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Businesses Are Built On Relations Over Lifetime

Businesses Are Built On Relations Over Lifetime

A customer delight story which shows the way in which customer service department should funtion.

Zoe Wright
Success shouldn't go to your head and failure shouldn't go to your heart...
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A large consumer bank, a tightly wound kid, and a heartwarming (I hope) story about customer service with a truly personal touch.

Seafirst was Washington's largest bank in the 1980s and 1990s, and the first bank I established a relationship with (a savings account at the age of 11). It was acquired by Bank of America in 1983, but allowed to maintain its high standard of customer service independent of its parent.

It was 1992, and I had recently gotten my first credit card, a Seafirst VISA with a whopping $500 limit. I had not used the card much, because I had been raised with the idea that credit cards were super dangerous, especially in the hands of sheltered young lass such as myself.

I may have been sheltered, but I was also extremely financially cautious. The idea of having any type of debt - never mind credit card debt - was unthinkable to me. The debit card had yet to be invented, and I vowed to never use the card at all until the bank informed me they would have to charge me a fee unless I charged a certain amount on the card each year.

Ok, fine. I felt compelled to keep the damn thing because I needed to start building a credit history. Besides, nobody told me I could avoid interest (and debt) simply by paying off my balance every month.

So I started using it, and fell in love with the convenience of it, as well as the cool feeling I got when I slapped my card down to pay for stuff. Imagine my horror when I carelessly let a billing period go by without remembering to pay off the bill. I was mortified (OMG, my perfect credit is ruined!) and called them in a panic, asking if there was any way to rectify the situation.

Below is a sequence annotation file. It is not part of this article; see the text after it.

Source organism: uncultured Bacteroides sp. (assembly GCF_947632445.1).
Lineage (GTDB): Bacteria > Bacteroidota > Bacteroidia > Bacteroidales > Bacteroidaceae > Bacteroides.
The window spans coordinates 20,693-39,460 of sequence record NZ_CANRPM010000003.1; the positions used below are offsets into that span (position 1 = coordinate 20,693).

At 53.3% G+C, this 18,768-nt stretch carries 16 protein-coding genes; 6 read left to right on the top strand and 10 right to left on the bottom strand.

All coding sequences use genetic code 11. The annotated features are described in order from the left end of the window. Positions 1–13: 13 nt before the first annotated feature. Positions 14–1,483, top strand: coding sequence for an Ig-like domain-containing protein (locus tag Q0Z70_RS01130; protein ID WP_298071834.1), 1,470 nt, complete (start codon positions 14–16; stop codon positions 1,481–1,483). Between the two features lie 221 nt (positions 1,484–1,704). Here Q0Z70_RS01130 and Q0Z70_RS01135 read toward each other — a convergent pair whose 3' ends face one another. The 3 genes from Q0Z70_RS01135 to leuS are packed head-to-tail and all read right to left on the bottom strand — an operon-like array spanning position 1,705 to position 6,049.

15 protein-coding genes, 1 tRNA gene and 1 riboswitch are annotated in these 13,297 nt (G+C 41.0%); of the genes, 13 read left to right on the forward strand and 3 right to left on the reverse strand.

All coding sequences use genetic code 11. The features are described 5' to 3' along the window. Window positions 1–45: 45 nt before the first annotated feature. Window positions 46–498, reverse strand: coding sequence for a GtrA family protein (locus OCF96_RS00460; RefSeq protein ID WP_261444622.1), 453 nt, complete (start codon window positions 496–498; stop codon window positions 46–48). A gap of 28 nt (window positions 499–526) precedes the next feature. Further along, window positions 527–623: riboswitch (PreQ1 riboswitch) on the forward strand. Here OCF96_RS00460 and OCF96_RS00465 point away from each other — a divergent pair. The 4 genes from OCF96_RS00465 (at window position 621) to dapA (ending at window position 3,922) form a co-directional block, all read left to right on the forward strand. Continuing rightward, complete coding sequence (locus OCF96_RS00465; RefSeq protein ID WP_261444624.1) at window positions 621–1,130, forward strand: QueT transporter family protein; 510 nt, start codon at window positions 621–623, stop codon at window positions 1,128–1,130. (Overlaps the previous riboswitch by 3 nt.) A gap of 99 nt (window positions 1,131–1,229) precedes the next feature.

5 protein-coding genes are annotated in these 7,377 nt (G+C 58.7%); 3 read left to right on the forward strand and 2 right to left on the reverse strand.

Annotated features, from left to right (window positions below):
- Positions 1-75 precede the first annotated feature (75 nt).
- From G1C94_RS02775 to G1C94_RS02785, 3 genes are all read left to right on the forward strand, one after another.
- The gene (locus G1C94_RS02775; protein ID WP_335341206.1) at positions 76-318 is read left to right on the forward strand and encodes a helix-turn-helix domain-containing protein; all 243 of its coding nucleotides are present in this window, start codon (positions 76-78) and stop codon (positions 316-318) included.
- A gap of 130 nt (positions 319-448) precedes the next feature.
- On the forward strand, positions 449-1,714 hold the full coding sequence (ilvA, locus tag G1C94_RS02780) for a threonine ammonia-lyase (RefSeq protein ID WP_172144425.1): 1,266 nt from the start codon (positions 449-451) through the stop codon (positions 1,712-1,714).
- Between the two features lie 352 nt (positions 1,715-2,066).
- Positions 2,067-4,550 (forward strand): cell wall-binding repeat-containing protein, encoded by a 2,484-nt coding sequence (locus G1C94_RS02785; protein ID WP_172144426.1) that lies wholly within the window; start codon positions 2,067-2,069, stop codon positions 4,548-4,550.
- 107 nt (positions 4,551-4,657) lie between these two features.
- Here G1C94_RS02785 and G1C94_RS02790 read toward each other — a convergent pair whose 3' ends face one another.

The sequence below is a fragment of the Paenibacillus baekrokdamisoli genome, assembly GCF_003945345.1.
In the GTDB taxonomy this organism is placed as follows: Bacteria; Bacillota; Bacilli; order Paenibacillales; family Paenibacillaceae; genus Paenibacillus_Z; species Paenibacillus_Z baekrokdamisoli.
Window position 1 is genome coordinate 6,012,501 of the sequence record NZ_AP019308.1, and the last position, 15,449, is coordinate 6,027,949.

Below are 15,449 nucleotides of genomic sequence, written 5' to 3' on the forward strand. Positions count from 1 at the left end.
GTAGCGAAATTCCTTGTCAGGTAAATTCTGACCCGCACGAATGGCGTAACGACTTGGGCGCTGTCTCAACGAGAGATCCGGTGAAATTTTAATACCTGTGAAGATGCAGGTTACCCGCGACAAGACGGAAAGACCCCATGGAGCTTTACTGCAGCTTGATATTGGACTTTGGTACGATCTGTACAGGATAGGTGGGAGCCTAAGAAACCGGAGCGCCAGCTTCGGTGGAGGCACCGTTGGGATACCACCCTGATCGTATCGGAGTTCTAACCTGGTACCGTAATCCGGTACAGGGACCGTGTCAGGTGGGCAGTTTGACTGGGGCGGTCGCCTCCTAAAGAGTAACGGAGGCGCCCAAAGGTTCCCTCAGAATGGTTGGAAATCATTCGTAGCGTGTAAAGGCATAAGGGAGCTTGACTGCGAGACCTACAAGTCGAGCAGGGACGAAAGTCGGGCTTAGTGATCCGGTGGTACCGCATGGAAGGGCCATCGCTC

They could have said, "Tough titties, you forgot to pay the bill and now you'll have to incur the late charge + interest," which is something Bank of America would have done. Instead, the customer service person (whose name was Bill, I still remember this) talked me down, promised he would take the late charge off, and then asked me, "Would you like me to call you a few days before your bill is due so you don't forget next time?"

I said yes. He did every month for almost a year. I still forgot to pay one other time, and he gracefully took that late charge off as well. I ended up writing Bill -- and the customer service department in general -- a glowing letter. I did not mention the personal calls because I did not want Bill to get in trouble, but I inferred it.

The customer service department manager actually wrote me a letter in return, saying something to the effect of, "People are quick to write a letter when something goes wrong, but not when something goes right." He then told me he circulated the letter among his staff, which made me feel good.

Alas, I have not had occasion to write a bank a letter of praise in a long time. But I do write them whenever I feel it's warranted (as well as when I need to bitch; there's nothing like a snail mail letter, cc'd to management, to soften up customer service). Granted, Seafirst lost out on a few bucks, and a bit of their time, but they would have made a customer for life had they stuck around.

First an organization establishes a relationship and then nurtures it. Most of the organizations today fail to do the latter. 


Contributed by: Zoe Wright; Image: www.pixabay.com

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